The notion of “free healthcare for all” is one that is quite popular today, and is the subject of some spirited debate. However, we usually find that the question is limited to the idea of how much healthcare costs in dollars, and neglects what can be an equally important aspect of “free healthcare”: whether you are free to make your own medical decisions for yourself or your family.
For years, many people were only vaguely aware of the concept of a medical mandate, which is a technical term for a law or government directive that compels a population to be given the same medical treatment or management. Usually the justification for medical mandates is that they are necessary for the greater good.
But what happens when the greater good is at odds with what may be bad for an individual? This results in a fundamental tug-of-war between proponents of personal medical freedom and those who think public health should be our top priority.
While this conflict of interests has created issues for decades, the recent COVID-19 outbreak has brought it abruptly into the mainstream. State and local governments closed schools and businesses in response to the possible dangers presented by the outbreak, and strict guidelines were put in place for public gatherings. Some areas are requiring that face masks be worn in public spaces, while other private businesses are enforcing their own policies regarding masks. There is even discussion in some circles regarding potential vaccines for the virus, and whether everyone should be required by law to be vaccinated.
So what’s the problem?
Well, maybe there isn’t one for some of us. Maybe we find that wearing masks in public is more beneficial than harmful. Maybe it just seems like the right thing to do. Maybe we don’t have a medical condition that makes it difficult or dangerous to breathe through a mask. Maybe we don’t find the possibility of oversanitizing our environment, and potentially weakening our immune systems, to be a credible threat. Maybe we believe vaccination is a positive preventive measure, or at the very least won’t hurt us.
On the other hand, no two people have the same medical history, the same body, the same environmental influences, or even the same beliefs. To further complicate the question, for every researcher and physician who believes a certain medical intervention is appropriate for you, there’s likely to be another who reviews the same information but comes to a different conclusion. This is in part because medical studies often contradict each other, or are influenced by factors other than hard science.
Then what’s the answer?
Unfortunately, there may be no easy answers. This is why we need to expand on our concept of “free healthcare” to include medical freedom. While there will always be some disagreement about where to draw the line between the greater good and the good of the individuality—particularly in a pandemic—we need to consider the potential consequences of allowing the government to dictate individual healthcare decisions.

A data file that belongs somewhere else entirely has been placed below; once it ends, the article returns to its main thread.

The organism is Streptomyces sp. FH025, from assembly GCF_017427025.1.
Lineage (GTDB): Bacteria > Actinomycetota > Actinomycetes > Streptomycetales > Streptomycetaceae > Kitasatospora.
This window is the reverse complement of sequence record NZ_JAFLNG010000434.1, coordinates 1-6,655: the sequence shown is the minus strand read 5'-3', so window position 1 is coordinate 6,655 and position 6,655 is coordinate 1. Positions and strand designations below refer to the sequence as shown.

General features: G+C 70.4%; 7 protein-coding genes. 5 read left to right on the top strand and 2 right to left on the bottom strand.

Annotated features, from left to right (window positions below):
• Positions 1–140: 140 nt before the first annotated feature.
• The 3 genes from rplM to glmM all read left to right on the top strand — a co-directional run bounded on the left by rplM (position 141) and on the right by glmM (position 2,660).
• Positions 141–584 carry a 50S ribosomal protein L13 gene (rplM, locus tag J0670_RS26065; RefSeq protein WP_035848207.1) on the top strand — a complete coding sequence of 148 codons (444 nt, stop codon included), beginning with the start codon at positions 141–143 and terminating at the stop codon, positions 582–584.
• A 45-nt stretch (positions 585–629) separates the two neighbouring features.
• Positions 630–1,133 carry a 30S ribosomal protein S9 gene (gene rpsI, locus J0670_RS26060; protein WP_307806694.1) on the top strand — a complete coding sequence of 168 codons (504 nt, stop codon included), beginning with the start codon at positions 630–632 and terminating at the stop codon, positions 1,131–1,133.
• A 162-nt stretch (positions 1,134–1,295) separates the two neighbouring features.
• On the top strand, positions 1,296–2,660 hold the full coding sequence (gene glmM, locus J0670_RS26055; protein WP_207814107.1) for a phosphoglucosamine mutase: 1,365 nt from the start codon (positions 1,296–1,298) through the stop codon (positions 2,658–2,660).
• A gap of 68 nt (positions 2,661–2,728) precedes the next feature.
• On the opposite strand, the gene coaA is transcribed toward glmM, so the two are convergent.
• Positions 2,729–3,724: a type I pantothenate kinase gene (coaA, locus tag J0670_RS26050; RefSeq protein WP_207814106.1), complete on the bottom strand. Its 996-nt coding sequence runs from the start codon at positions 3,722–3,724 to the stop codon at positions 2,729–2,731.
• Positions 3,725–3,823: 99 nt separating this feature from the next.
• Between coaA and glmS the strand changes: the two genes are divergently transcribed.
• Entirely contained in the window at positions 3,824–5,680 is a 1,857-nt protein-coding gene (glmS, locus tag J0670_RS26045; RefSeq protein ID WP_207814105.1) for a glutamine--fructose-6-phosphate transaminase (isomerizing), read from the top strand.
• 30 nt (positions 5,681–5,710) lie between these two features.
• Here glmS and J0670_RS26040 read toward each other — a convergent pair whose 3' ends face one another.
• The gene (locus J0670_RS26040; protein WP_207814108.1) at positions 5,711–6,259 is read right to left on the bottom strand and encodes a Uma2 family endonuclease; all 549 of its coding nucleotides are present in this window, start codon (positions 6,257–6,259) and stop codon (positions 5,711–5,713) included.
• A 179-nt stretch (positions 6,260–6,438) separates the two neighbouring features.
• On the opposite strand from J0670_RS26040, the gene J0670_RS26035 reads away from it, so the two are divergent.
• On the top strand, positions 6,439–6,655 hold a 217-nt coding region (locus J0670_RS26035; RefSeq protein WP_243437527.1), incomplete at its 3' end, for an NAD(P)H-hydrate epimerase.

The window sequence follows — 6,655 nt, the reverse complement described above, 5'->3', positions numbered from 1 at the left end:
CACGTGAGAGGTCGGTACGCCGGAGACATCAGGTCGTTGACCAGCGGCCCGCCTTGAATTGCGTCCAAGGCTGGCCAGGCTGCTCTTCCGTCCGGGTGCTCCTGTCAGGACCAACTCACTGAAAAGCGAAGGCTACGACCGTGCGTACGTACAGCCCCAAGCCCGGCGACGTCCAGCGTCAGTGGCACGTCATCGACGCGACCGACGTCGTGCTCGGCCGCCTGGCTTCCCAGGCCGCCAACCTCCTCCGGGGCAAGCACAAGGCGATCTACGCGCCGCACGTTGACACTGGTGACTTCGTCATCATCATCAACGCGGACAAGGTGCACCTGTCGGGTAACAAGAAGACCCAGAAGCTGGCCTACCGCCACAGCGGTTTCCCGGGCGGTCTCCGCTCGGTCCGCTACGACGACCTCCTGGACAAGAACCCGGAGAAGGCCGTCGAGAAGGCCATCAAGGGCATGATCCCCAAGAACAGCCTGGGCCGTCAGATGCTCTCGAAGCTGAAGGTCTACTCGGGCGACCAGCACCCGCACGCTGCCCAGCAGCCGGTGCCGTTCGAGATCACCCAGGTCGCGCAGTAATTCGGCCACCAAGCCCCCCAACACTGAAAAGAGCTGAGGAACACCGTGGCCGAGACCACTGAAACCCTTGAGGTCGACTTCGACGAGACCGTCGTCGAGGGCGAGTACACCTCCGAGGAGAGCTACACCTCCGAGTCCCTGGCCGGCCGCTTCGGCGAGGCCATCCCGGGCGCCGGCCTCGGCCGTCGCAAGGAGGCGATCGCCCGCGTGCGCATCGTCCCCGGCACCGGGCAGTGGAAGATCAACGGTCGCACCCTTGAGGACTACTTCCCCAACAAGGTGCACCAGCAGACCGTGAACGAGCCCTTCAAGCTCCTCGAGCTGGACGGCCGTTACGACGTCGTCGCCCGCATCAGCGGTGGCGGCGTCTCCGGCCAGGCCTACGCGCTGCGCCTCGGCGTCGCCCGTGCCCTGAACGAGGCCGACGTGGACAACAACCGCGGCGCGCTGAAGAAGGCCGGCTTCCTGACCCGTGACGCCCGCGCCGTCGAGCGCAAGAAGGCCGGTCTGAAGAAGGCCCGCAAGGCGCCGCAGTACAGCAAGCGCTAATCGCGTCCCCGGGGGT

That doesn’t mean, of course, that the drive to protect our most vulnerable citizens isn’t noble and something to be strongly encouraged. It simply means that we should be aware of how those honorable intentions could lead us down a slippery slope. While it could be viewed as selfish and destructive to refuse something that won’t hurt you but could help others, what happens if you don’t view the risks and benefits to yourself or your children the same way as a faceless government entity does?
I’m sure everything would be fine, though. Right?
It’s very possible. But …
What happens if your unique health history is not considered by a medical mandate, or if the risks to you can’t be clearly defined?
What if you allow your doctor or your government to take control of your healthcare because you believe that the current standard care is reasonable and ideal, and then that standard begins to evolve in a way that you no longer agree with after a few years?
If you let go of your personal medical freedom, there is no guarantee that you won’t want it back later. Unfortunately, you may find that it’s very difficult to reclaim at that point.
So what can I do?
- Investigate. Don’t rely on traditional media to provide accurate or complete reporting of medical issues, as many outlets are influenced by advertising revenue or pressure from external sources. Try to find primary sources such as articles from medical journals or professional reviews, and/or check coverage of medical topics from as many media outlets as possible to see if there are inconsistencies in the way each one is reported.
- Think ahead. Consider all the ways that a medical mandate in any arena could affect you or your family now and in the future. For instance, you may choose to vaccinate your children according to the current recommended schedule and have no objection to a law that makes it mandatory for all parents to do so, but will you feel the same way if the number of vaccines were doubled? Tripled?
- Ask questions. You should feel comfortable to discuss the pros and cons of any medical intervention with your healthcare provider. If you feel that your questions are not welcome, not taken seriously, or not addressed adequately, it may be time to consider moving to a different provider.
If you’d like reliable, research-based, and legally valid information on this important issue, including how medical mandates may affect you, your family, and your community, please explore the following resources:
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